# Bipartite Graph¶

 bipartite_graph_matching(graph, edge_weights) The bipartite graph matching problem is to find a maximum cardinality matching with minimum weight in a bipartite graph. is_bipartite_graph(graph[, return_coloring]) Test if a graph is bipartite and return a coloring if it is bipartite.
bipartite_graph_matching(graph, edge_weights)[source]

The bipartite graph matching problem is to find a maximum cardinality matching with minimum weight in a bipartite graph.

This function returns the list of edge indices of the matching.

The input graph can either be:

• a triplet of two arrays and an integer (sources, targets, num_vertices) defining all the edges of the graph and its number of vertices

The input graph must be a bipartite graph.

Edge weights should be of integral type, otherwise they are casted to int64, a warning is emitted, and a possible loss of precision may occur.

This function is implemented using the CSA library by Andrew V. Goldberg and Robert Kennedy see https://github.com/rick/CSA . It is based on a push-relabel method.

Examples:

Example with an undirected graph:

>>> g = hg.UndirectedGraph(6)
>>> g.add_edges([5, 5, 1, 1, 4, 6], [2, 3, 2, 3, 0, 0])
>>> weights = [1, 2, 2, 5, 8, 5]
>>> hg.bipartite_graph_matching(g, weights)
array([1, 2, 5])


Example with a list of edges:

>>> hg.bipartite_graph_matching(([5, 5, 1, 1, 4, 6], [2, 3, 2, 3, 0, 0], 7), [1, 2, 2, 5, 8, 5])
array([1, 2, 5])

Parameters:
• graph – an undirected graph or a triplet of two arrays and an integer (sources, targets, num_vertices), must be bipartite

• edge_weights – edge weights of the graph

Returns:

the list of edge indices of the matching

is_bipartite_graph(graph, return_coloring=True)[source]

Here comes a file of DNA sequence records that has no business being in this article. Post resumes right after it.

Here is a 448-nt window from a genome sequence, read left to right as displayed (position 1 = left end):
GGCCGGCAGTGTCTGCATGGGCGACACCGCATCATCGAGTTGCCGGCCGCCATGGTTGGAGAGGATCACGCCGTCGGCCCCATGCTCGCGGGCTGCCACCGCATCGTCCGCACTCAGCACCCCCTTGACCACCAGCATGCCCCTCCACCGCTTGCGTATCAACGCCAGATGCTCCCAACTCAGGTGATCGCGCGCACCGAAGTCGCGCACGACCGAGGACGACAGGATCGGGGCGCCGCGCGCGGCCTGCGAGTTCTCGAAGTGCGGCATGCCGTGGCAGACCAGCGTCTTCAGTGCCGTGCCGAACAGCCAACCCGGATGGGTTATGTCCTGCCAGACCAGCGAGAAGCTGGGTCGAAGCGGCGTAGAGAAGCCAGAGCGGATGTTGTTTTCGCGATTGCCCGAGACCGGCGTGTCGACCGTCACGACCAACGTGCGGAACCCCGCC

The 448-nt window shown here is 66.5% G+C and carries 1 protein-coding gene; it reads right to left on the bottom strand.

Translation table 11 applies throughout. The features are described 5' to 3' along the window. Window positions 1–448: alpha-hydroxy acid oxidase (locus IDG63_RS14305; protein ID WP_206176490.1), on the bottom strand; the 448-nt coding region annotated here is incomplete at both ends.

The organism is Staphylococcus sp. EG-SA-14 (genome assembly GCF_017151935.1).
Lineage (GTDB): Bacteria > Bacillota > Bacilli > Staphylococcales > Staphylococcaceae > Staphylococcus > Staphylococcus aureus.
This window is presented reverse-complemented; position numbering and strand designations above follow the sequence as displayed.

Test if a graph is bipartite and return a coloring if it is bipartite.

A bipartite graph is a graph whose vertices can be divided into two disjoint and independent sets $$X$$ and $$Y$$ such that every edge connects a vertex in $$X$$ to one in $$Y$$.

If the graph is bipartite, the function returns the value True and an array of colors. For any vertex $$v$$, $$color[v] == 0$$ if $$v$$ belongs to $$X$$ and $$color[v] == 1$$ if $$v$$ belongs to $$Y$$. Note that the coloring is not unique, the algorithm returns any valid coloring.

If the graph is not bipartite, the function returns the value False and an empty array.

The input graph can either be:

• a triplet of two arrays and an integer (sources, targets, num_vertices) defining all the edges of the graph and its number of vertices

Examples:

Example with an undirected graph:

>>> g = hg.UndirectedGraph(6)
>>> g.add_edges([0, 0, 4, 2], [1, 4, 3, 3])
>>> hg.is_bipartite_graph(g)
(True, array([0, 1, 1, 0, 1, 0]))


Example with a list of edges:

>>> hg.is_bipartite_graph(([0, 0, 1, 1, 2, 1, 5], [3, 4, 3, 5, 5, 4, 4], 6))
(False, array([]))

Complexity:

If the graph is provided as an undirected graph, the algorithm is implemented using a depth first search. Its runtime complexity is $$O(|V| + |E|)$$ where $$|V|$$ is the number of vertices and $$|E|$$ the number of edges of the graph.

If the graph is provided as a list of edges (sources, targets, num_vertices), the algorithm is implemented using a union find approach. Its runtime complexity is $$O(|E|\times \alpha(|V|))$$ time, where $$\alpha$$ is the inverse of the single-valued Ackermann function.

Parameters:
• graph – an undirected graph or a triplet of two arrays and an integer (sources, targets, num_vertices)

• return_coloring – if True returns a pair (is_bipartite, coloring), otherwise returns only is_bipartite where is_bipartite is a boolean and coloring is a 1D array indicating the color of each vertex

Returns:

(is_bipartite, coloring) or is_bipartite